The system was considered humane, because according to the Law of the Indies, which governed the Spanish colonies in the New World, the native people were not slaves but merely serfs.
In reality the cruelties inflicted on the Indians under this enforced serfdom outdid the later horrors of slavery.
Behind the church is a small, dusty museum with a few artefacts from colonial times, devil dance masks, and some broken sherds of pre-Colombian pottery. It is locked but we soon find somebody who knows where the key is kept.
Francois, a French guy we meet by the river says the sleepy village, drowsing in the midday heat, reminds him strongly of Africa: the shoeless kids chasing each other in the street, the men playing an unhurried game of dominoes outside the general store, women washing clothes in the river.
With its slow pace of life, Chuao seems to be the perfect escape from the hectic rat race of London, Paris or New York, but while we see the positives the villagers face some very real economic pressures that are forcing the young to migrate in ever-increasing numbers.
One positive development has been the arrival of the Italian connoisseur chocolate company Amedei, which is run by brother and sister Alessio and Cecelia Tessieri in Tuscany. Considered one of the finest single-origin chocolate producers in the world, their "Chuao" range, using only criollo beans from the village, has taken the gold medal for the last two years at the Academy of Chocolate awards.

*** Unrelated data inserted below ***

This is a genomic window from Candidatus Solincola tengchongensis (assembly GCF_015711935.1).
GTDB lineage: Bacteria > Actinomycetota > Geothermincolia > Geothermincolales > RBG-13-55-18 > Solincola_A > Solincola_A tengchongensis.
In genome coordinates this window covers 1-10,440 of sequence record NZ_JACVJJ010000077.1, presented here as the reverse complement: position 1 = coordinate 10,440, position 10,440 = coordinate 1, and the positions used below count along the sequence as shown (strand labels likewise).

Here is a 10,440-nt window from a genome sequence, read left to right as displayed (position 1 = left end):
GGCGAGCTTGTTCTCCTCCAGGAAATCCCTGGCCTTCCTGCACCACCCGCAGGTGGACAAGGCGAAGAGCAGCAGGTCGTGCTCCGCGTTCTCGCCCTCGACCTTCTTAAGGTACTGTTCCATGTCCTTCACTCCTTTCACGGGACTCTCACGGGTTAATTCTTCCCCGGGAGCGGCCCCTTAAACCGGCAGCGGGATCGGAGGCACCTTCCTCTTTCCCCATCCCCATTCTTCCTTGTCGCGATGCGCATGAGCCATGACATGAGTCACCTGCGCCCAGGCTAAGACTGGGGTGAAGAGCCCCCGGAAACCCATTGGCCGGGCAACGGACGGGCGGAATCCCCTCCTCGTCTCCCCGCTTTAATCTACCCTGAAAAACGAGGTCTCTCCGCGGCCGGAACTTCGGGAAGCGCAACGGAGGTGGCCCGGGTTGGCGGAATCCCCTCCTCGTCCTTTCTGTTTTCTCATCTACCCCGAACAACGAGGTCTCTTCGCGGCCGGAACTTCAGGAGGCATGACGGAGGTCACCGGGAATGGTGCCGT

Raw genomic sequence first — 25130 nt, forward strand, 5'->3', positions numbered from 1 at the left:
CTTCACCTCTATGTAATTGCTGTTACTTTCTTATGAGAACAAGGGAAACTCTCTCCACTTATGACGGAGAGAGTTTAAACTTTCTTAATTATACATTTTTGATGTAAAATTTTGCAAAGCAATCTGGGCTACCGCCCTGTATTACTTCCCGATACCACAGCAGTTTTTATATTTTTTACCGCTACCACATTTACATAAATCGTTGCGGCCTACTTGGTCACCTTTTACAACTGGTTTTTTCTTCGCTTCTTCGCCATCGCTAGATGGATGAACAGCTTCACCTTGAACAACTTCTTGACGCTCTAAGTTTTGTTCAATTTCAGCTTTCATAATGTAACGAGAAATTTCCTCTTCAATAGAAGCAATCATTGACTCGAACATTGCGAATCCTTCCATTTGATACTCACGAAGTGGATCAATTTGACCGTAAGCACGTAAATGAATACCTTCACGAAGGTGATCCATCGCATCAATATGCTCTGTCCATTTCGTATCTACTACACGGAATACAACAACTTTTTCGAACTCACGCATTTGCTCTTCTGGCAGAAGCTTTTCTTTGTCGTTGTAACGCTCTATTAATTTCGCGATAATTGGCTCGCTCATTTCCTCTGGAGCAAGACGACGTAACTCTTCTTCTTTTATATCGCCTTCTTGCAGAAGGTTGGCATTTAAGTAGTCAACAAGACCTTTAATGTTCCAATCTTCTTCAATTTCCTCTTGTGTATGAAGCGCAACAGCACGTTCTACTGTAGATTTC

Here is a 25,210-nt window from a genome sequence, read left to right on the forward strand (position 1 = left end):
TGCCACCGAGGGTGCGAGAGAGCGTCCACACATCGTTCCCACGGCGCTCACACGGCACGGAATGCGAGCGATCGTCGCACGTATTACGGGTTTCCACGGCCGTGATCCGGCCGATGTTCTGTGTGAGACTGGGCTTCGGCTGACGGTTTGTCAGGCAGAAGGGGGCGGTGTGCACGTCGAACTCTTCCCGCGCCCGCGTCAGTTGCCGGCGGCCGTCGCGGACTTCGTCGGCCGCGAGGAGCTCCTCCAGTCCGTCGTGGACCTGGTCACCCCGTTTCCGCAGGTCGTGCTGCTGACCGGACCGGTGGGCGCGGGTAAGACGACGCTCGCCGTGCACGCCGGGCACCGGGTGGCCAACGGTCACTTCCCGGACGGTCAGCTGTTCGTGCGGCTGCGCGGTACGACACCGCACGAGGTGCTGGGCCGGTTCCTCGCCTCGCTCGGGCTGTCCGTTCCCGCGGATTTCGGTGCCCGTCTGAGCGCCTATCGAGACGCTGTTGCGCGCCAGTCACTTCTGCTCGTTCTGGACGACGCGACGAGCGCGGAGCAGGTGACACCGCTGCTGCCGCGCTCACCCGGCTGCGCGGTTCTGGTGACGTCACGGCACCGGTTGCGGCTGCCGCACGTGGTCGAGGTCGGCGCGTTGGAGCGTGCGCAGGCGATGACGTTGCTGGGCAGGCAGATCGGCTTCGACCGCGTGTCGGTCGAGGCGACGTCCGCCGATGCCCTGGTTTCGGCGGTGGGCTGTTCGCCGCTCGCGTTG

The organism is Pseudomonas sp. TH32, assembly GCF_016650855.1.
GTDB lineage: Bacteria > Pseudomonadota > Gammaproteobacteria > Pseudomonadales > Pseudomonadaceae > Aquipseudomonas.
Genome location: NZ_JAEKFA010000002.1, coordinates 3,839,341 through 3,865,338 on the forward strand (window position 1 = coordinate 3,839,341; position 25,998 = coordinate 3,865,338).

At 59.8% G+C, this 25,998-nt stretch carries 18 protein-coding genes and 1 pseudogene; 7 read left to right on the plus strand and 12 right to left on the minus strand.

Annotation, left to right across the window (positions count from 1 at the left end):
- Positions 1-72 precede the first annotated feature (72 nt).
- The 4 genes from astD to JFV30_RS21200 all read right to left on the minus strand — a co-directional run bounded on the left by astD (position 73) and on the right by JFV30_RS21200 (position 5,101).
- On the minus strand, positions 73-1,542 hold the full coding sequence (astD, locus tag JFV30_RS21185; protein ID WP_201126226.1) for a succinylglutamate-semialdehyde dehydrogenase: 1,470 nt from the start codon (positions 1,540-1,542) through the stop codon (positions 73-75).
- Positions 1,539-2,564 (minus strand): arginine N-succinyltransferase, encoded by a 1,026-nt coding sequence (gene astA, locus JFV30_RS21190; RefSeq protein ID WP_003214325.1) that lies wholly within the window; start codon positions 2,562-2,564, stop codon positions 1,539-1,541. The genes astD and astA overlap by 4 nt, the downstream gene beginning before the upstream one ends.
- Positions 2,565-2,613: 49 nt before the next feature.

The marketing on their website certainly doesn't hold back its praise: "Chuao is a ferocious deluge of blackened fruits and molasses, poised to trample all timid palates that dare stand in its path," states the blurb, "with a flavor this complex, this commanding, this divine, the price tag that each 50g bar demands is without a doubt a justifiable price to pay for a glimpse into heaven."
Making our way to the far end of the village we pass a wattle-and-daub house with its wooden ribs exposed, an open door revealing walls decorated with yellowing newspapers and pages cut from magazines.
Virtually bare of furniture, the room is dominated by a pair of massive speakers pumping out salsa and merengue like the party is in full swing.
Sat next to them, as if nothing is happening, is a white-haired old lady in a rocking chair who smiles sweetly at us as we pass.
Hot and tired we slip gratefully into a large pool of cool river water upstream from the village.
As we lay in the shallows, our heads just above the water the local kids show off by diving from the rocks.
Half an hour later, with a few ice-cold beers inside us, we are on the por puesto headed for the beach and a fish supper.
No more Cadbury's Flakes or Hersheys bars for me, tucked away in my bag I've got some of the real stuff, a tennis ball of Chuao chocolate wrapped in silver foil.
By Russell Maddicks
Video: Drum dancing in Chuao
Choroni: Tambores, guarapita and midnight dips
Willie's Wonky Chocolate Factory brings Venezuelan cacao to UK